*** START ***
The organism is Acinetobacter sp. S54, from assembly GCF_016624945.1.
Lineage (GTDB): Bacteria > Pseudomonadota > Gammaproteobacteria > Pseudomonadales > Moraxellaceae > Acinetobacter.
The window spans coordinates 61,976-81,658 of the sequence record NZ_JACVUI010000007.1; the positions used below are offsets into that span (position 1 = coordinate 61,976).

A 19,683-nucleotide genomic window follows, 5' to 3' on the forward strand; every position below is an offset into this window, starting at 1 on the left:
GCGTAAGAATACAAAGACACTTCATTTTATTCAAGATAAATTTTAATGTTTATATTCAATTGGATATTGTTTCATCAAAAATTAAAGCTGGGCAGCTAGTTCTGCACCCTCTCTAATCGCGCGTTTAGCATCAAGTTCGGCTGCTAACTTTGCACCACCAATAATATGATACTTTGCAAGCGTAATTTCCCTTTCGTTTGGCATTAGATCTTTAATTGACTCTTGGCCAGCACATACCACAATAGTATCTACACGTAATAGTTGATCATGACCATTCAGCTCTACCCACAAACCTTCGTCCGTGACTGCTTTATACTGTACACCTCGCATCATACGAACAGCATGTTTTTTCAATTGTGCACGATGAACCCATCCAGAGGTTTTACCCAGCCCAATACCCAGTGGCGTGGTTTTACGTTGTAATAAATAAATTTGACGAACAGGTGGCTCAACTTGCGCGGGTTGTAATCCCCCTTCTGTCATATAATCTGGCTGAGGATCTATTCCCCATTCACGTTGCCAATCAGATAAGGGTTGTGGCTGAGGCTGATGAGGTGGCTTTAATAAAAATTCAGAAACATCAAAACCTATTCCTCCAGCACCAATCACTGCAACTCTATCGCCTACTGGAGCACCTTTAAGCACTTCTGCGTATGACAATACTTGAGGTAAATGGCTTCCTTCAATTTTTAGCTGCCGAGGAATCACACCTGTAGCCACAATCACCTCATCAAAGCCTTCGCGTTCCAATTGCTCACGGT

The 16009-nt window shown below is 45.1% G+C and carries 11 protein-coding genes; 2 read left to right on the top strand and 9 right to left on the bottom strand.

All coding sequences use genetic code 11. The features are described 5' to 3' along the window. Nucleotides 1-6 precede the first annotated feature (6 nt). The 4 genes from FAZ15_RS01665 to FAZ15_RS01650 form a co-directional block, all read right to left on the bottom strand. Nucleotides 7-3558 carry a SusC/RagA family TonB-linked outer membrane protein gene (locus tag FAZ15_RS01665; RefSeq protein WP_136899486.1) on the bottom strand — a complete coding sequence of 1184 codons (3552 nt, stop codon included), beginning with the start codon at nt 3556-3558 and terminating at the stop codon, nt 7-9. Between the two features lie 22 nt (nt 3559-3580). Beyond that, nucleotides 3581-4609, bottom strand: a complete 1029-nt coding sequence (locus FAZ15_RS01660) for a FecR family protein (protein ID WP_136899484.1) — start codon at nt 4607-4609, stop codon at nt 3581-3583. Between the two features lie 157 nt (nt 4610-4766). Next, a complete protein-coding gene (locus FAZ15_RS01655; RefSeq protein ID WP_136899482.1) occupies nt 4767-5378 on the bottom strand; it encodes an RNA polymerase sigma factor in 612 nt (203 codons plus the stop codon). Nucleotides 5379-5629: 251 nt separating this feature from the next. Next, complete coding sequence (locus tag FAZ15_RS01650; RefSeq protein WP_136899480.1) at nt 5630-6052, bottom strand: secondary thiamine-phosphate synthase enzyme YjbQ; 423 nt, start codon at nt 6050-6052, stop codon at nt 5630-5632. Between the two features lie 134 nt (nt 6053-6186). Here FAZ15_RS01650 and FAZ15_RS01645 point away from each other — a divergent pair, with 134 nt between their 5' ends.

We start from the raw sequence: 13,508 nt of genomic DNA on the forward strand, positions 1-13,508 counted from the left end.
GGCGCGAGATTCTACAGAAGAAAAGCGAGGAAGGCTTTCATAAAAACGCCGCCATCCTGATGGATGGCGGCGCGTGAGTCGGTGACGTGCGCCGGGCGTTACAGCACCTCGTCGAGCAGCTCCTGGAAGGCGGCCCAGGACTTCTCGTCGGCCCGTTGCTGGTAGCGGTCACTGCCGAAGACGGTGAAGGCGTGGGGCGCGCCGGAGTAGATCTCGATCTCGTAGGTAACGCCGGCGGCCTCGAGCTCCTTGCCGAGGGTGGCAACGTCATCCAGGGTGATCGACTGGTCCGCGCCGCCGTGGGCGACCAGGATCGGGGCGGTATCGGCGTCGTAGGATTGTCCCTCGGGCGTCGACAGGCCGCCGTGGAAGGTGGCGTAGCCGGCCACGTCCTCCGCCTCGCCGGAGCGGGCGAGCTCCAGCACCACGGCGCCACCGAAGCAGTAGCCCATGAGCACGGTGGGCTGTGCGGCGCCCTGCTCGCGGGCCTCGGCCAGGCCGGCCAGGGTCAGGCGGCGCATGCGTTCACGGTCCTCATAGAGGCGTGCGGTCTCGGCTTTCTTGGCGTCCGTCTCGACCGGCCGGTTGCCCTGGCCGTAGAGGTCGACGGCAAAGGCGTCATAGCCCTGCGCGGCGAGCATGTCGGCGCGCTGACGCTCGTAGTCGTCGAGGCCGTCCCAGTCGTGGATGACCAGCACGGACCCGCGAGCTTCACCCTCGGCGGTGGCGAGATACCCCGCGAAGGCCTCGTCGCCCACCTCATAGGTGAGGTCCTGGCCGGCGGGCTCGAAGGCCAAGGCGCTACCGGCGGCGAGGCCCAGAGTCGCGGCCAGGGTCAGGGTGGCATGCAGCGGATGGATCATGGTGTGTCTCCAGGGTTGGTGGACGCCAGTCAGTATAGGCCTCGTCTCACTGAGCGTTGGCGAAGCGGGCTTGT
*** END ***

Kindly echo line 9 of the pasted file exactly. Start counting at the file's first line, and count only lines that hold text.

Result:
GGCGCGAGATTCTACAGAAGAAAAGCGAGGAAGGCTTTCATAAAAACGCCGCCATCCTGATGGATGGCGGCGCGTGAGTCGGTGACGTGCGCCGGGCGTTACAGCACCTCGTCGAGCAGCTCCTGGAAGGCGGCCCAGGACTTCTCGTCGGCCCGTTGCTGGTAGCGGTCACTGCCGAAGACGGTGAAGGCGTGGGGCGCGCCGGAGTAGATCTCGATCTCGTAGGTAACGCCGGCGGCCTCGAGCTCCTTGCCGAGGGTGGCAACGTCATCCAGGGTGATCGACTGGTCCGCGCCGCCGTGGGCGACCAGGATCGGGGCGGTATCGGCGTCGTAGGATTGTCCCTCGGGCGTCGACAGGCCGCCGTGGAAGGTGGCGTAGCCGGCCACGTCCTCCGCCTCGCCGGAGCGGGCGAGCTCCAGCACCACGGCGCCACCGAAGCAGTAGCCCATGAGCACGGTGGGCTGTGCGGCGCCCTGCTCGCGGGCCTCGGCCAGGCCGGCCAGGGTCAGGCGGCGCATGCGTTCACGGTCCTCATAGAGGCGTGCGGTCTCGGCTTTCTTGGCGTCCGTCTCGACCGGCCGGTTGCCCTGGCCGTAGAGGTCGACGGCAAAGGCGTCATAGCCCTGCGCGGCGAGCATGTCGGCGCGCTGACGCTCGTAGTCGTCGAGGCCGTCCCAGTCGTGGATGACCAGCACGGACCCGCGAGCTTCACCCTCGGCGGTGGCGAGATACCCCGCGAAGGCCTCGTCGCCCACCTCATAGGTGAGGTCCTGGCCGGCGGGCTCGAAGGCCAAGGCGCTACCGGCGGCGAGGCCCAGAGTCGCGGCCAGGGTCAGGGTGGCATGCAGCGGATGGATCATGGTGTGTCTCCAGGGTTGGTGGACGCCAGTCAGTATAGGCCTCGTCTCACTGAGCGTTGGCGAAGCGGGCTTGT